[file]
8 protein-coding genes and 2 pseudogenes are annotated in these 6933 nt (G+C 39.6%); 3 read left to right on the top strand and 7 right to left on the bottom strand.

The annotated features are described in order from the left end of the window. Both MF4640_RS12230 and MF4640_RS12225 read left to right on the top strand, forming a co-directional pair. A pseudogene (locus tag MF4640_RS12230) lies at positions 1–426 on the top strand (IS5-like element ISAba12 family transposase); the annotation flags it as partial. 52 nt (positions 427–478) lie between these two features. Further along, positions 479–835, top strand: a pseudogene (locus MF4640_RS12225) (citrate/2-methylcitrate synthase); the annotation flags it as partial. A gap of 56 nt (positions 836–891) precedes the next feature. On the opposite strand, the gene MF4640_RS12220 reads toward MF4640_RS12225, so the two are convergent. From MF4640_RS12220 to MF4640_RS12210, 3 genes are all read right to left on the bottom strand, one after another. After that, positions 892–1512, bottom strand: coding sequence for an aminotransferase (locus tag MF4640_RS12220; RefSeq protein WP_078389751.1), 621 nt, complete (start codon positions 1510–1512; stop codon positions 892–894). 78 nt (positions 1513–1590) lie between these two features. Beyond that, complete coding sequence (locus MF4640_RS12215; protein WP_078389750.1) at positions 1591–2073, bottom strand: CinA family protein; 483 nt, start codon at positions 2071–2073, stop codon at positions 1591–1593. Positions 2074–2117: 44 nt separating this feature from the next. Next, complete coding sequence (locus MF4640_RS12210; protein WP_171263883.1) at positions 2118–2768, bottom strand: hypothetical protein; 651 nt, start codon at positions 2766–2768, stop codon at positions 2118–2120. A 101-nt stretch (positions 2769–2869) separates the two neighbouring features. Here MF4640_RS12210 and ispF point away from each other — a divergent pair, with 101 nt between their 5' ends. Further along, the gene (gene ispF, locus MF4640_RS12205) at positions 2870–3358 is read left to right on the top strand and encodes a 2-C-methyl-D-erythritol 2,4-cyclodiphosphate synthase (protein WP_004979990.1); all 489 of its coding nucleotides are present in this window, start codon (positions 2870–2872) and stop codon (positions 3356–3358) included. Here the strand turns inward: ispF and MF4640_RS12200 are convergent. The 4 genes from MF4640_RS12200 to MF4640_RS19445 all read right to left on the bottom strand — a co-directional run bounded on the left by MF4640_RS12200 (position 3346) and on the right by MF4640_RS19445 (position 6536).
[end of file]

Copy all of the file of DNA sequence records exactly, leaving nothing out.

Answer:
8 protein-coding genes and 2 pseudogenes are annotated in these 6933 nt (G+C 39.6%); 3 read left to right on the top strand and 7 right to left on the bottom strand.

The annotated features are described in order from the left end of the window. Both MF4640_RS12230 and MF4640_RS12225 read left to right on the top strand, forming a co-directional pair. A pseudogene (locus tag MF4640_RS12230) lies at positions 1–426 on the top strand (IS5-like element ISAba12 family transposase); the annotation flags it as partial. 52 nt (positions 427–478) lie between these two features. Further along, positions 479–835, top strand: a pseudogene (locus MF4640_RS12225) (citrate/2-methylcitrate synthase); the annotation flags it as partial. A gap of 56 nt (positions 836–891) precedes the next feature. On the opposite strand, the gene MF4640_RS12220 reads toward MF4640_RS12225, so the two are convergent. From MF4640_RS12220 to MF4640_RS12210, 3 genes are all read right to left on the bottom strand, one after another. After that, positions 892–1512, bottom strand: coding sequence for an aminotransferase (locus tag MF4640_RS12220; RefSeq protein WP_078389751.1), 621 nt, complete (start codon positions 1510–1512; stop codon positions 892–894). 78 nt (positions 1513–1590) lie between these two features. Beyond that, complete coding sequence (locus MF4640_RS12215; protein WP_078389750.1) at positions 1591–2073, bottom strand: CinA family protein; 483 nt, start codon at positions 2071–2073, stop codon at positions 1591–1593. Positions 2074–2117: 44 nt separating this feature from the next. Next, complete coding sequence (locus MF4640_RS12210; protein WP_171263883.1) at positions 2118–2768, bottom strand: hypothetical protein; 651 nt, start codon at positions 2766–2768, stop codon at positions 2118–2120. A 101-nt stretch (positions 2769–2869) separates the two neighbouring features. Here MF4640_RS12210 and ispF point away from each other — a divergent pair, with 101 nt between their 5' ends. Further along, the gene (gene ispF, locus MF4640_RS12205) at positions 2870–3358 is read left to right on the top strand and encodes a 2-C-methyl-D-erythritol 2,4-cyclodiphosphate synthase (protein WP_004979990.1); all 489 of its coding nucleotides are present in this window, start codon (positions 2870–2872) and stop codon (positions 3356–3358) included. Here the strand turns inward: ispF and MF4640_RS12200 are convergent. The 4 genes from MF4640_RS12200 to MF4640_RS19445 all read right to left on the bottom strand — a co-directional run bounded on the left by MF4640_RS12200 (position 3346) and on the right by MF4640_RS19445 (position 6536).